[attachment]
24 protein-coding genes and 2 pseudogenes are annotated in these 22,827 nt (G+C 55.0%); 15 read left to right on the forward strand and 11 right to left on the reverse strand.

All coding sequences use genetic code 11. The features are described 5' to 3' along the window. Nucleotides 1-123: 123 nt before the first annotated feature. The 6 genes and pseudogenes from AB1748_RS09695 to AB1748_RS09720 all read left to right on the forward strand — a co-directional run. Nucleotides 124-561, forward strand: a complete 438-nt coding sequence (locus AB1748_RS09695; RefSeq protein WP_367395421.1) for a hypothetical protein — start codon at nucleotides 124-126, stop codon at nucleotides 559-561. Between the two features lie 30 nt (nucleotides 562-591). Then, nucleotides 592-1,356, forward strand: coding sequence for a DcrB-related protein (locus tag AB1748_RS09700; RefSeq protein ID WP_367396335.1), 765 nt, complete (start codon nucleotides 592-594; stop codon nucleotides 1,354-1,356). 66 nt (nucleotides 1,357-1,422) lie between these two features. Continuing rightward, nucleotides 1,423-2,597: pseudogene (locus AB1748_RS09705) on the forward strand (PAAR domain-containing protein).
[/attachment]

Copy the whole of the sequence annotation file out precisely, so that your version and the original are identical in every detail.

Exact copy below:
24 protein-coding genes and 2 pseudogenes are annotated in these 22,827 nt (G+C 55.0%); 15 read left to right on the forward strand and 11 right to left on the reverse strand.

All coding sequences use genetic code 11. The features are described 5' to 3' along the window. Nucleotides 1-123: 123 nt before the first annotated feature. The 6 genes and pseudogenes from AB1748_RS09695 to AB1748_RS09720 all read left to right on the forward strand — a co-directional run. Nucleotides 124-561, forward strand: a complete 438-nt coding sequence (locus AB1748_RS09695; RefSeq protein WP_367395421.1) for a hypothetical protein — start codon at nucleotides 124-126, stop codon at nucleotides 559-561. Between the two features lie 30 nt (nucleotides 562-591). Then, nucleotides 592-1,356, forward strand: coding sequence for a DcrB-related protein (locus tag AB1748_RS09700; RefSeq protein ID WP_367396335.1), 765 nt, complete (start codon nucleotides 592-594; stop codon nucleotides 1,354-1,356). 66 nt (nucleotides 1,357-1,422) lie between these two features. Continuing rightward, nucleotides 1,423-2,597: pseudogene (locus AB1748_RS09705) on the forward strand (PAAR domain-containing protein).